To make the therapy more widely available, alternative, low-cost online versions and apps are available to help with chronic insomnia. Here are a few reputable online programs and apps:
- CBTforInsomnia.com External Site. Patients are guided through the same steps as someone getting in-person therapy, and are emailed feedback.
- SHUTi External Site. This online program has been successfully piloted at the University of Iowa. It stands for Sleep Health Using the Internet, and lets you share your progress with your physician.
- SleepRate External Site. This app delivers therapy to your smartphone, generating a personalized plan, which can take up to eight weeks to fully implement.
In addition, you can check reputable sites online, such as the National Sleep Foundation, for helpful, free information about CBT-I principles.
Rethink insomnia with CBT-I principles
If that panicky feeling of being awake at 3 a.m. is something you fear, take heart. Losing sleep will make you feel groggy the next day, but it won’t cause you irreparable harm. Stay focused on what you can do, long term, to improve the quality of your sleep. Here are a few basic principles of CBT-I that you can try at home, on your own:
- If you are awake in bed, get out of bed. Spending wakeful, worrying hours in bed sabotages your sleep. Get out of bed anytime you cannot quickly fall asleep. As a general rule, don’t spend 20 minutes in bed without falling asleep.Get up and move to another room, meditate or use a soft light to read a book until you feel sleepy.
- Stop using clocks. Staring at the clock and watching the sleepless hours go by only leads to worry and frustration. Cover the bedroom clock, or store it under the bed, and use it only for an alarm.
- Don’t go to bed early. When you’re at a loss for sleep, going to bed early the next night may seem like a solid solution. However, odds are you won’t be ready to fall asleep. More than likely, you will lie in bed awake, feeling anxious and stressed. This will reinforce bed as a place of anxiety and unrest. Don’t try to make up for lost sleep. For people with insomnia, sleeping in is likely to interfere with good sleep the following night. Instead, try to build up a strong drive for sleep that helps you fall asleep quickly and sleep soundly when you hit the bed that night.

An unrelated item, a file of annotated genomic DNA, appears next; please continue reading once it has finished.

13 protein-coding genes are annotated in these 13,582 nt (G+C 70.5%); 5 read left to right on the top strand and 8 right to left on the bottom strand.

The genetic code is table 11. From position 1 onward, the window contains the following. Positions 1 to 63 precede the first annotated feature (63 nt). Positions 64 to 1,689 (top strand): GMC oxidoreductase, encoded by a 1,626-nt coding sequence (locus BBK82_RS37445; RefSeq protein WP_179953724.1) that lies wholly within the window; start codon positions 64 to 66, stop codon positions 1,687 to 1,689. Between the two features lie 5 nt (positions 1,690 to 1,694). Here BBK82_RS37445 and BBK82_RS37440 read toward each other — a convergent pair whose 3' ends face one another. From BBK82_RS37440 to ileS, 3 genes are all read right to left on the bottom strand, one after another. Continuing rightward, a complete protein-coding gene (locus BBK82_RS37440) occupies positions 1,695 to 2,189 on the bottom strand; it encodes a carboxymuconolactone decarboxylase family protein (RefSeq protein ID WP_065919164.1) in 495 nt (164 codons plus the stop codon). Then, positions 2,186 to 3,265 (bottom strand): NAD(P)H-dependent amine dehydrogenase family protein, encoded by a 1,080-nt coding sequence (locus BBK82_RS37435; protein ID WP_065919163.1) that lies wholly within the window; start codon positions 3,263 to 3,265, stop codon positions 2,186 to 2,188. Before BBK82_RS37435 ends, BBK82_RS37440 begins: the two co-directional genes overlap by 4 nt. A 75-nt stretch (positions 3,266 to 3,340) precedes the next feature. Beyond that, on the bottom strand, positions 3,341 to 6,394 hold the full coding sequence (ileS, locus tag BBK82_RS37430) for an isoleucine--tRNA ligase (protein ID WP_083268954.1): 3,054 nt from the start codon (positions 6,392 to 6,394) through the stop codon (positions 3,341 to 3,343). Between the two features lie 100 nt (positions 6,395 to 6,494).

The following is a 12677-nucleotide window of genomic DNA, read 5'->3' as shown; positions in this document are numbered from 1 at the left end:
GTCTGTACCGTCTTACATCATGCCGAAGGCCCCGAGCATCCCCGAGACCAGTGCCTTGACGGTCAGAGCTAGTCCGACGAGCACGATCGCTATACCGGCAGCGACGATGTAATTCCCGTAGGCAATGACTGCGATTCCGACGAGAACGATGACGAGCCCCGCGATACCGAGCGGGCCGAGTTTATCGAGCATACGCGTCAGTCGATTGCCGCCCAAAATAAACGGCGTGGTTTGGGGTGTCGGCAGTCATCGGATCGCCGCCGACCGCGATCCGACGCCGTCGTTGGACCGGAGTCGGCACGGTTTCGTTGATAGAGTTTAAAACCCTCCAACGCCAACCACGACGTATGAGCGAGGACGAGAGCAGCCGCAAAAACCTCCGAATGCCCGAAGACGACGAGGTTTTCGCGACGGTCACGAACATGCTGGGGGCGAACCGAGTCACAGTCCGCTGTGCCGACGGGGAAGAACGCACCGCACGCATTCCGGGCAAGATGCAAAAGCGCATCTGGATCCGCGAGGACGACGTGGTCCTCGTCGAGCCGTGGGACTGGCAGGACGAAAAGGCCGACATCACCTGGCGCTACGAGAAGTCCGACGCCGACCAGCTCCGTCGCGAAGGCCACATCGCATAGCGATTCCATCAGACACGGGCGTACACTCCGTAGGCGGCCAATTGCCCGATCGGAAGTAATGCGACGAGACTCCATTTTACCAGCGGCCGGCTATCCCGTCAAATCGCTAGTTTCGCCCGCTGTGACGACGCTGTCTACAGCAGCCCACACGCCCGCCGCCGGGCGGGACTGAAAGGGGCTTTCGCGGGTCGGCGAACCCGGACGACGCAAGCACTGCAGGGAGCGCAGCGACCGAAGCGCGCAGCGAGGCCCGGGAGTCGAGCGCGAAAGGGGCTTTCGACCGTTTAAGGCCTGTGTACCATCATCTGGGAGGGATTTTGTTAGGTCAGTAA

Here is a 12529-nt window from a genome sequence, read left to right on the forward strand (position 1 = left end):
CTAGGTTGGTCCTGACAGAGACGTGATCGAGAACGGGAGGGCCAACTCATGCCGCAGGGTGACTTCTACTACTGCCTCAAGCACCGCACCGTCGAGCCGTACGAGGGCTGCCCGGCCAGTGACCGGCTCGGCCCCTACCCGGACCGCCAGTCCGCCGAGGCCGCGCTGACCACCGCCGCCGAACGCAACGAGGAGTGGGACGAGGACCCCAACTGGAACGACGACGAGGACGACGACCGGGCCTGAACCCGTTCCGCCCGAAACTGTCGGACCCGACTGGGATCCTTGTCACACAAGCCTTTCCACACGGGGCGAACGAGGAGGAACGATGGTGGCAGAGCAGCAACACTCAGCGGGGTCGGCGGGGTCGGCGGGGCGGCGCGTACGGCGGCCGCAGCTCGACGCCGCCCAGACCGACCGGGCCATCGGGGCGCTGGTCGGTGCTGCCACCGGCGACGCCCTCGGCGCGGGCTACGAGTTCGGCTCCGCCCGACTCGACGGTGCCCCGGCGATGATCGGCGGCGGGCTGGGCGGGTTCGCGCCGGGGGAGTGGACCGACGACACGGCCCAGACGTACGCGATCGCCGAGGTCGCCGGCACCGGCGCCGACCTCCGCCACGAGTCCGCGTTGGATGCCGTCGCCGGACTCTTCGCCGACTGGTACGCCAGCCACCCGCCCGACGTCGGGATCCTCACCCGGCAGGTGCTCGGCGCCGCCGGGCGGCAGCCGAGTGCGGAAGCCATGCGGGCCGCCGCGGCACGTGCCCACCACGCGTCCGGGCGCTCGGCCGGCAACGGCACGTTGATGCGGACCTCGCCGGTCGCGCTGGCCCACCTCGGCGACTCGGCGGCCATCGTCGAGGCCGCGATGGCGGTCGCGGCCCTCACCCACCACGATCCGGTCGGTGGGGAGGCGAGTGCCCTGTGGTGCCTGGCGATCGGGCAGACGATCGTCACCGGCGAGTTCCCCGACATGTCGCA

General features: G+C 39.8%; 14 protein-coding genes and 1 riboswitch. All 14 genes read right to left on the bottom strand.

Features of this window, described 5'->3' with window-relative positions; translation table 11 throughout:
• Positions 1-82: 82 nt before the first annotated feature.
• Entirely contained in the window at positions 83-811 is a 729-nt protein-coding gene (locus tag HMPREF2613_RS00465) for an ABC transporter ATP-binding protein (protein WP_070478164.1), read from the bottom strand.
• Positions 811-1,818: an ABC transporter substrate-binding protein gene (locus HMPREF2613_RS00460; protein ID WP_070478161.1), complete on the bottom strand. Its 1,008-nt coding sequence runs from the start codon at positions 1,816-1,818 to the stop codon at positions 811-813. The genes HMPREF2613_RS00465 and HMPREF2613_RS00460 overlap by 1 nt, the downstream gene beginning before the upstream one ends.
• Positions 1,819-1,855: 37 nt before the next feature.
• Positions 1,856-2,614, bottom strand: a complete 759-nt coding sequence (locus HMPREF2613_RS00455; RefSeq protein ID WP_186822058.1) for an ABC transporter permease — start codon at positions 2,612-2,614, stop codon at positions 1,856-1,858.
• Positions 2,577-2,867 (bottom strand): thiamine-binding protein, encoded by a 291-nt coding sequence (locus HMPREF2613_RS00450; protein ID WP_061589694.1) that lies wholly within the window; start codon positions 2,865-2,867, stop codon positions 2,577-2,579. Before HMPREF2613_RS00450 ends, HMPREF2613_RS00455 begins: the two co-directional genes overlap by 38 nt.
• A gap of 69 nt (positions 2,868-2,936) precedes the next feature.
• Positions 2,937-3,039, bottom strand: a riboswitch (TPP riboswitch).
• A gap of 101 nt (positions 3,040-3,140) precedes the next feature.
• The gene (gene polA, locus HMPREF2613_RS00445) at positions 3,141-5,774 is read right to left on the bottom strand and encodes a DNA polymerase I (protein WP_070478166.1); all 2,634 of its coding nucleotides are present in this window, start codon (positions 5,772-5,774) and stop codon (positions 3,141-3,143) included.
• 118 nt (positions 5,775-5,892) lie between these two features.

- Spend less time in bed overall. If necessary, set a new, shorter sleep schedule. The idea is to break the mental link between wakefulness and the bed, by going to bed only when you are very sleepy.
- No napping. For those with insomnia, time spent awake is an investment in good sleep. Skipping the nap makes it more likely that you’ll fall asleep at bedtime.
Any therapy requires steady practice. When it comes to CBT-I, some approaches may cause you to lose sleep at first. Stick with it and you may find results.
Waking up exhausted?
Maybe you have one of these problems that need to be addressed:
- Jaw pain. This chronic disorder causes facial pain from clenching and grinding teeth during sleep. Also known as bruxism, it affects eight percent of the population. In some cases, your dentist can create a mouth guard to protect your teeth from wear and tear, and help you get some sleep.
- Nagging need to move or kick your legs while lying down. Also known as periodic limb movement, this disorder causes people to spend their bedtime fighting the irresistible urge to move their legs. The condition is very similar to restless legs syndrome, which occurs while awake, but may keep you from falling asleep. Treatments range from iron supplements and pre-bedtime yoga to, in more serious cases, anti-seizure medications.
- Snoring, or a partner who snores. Snoring could be caused by sleep apnea, a condition that disrupts the sleep of 18 million Americans (and their partners), according to the National Sleep Foundation. With sleep apnea, muscles in the throat relax, blocking the airway. This stops breathing for seconds at a time, until the oxygen-deprived brain wakes the person up. Sleep apnea raises the risk of other health dangers, including heart attack and stroke. Treatment includes weight loss (obesity is a risk factor) and getting fitted with a pressurized mask to keep the airway open.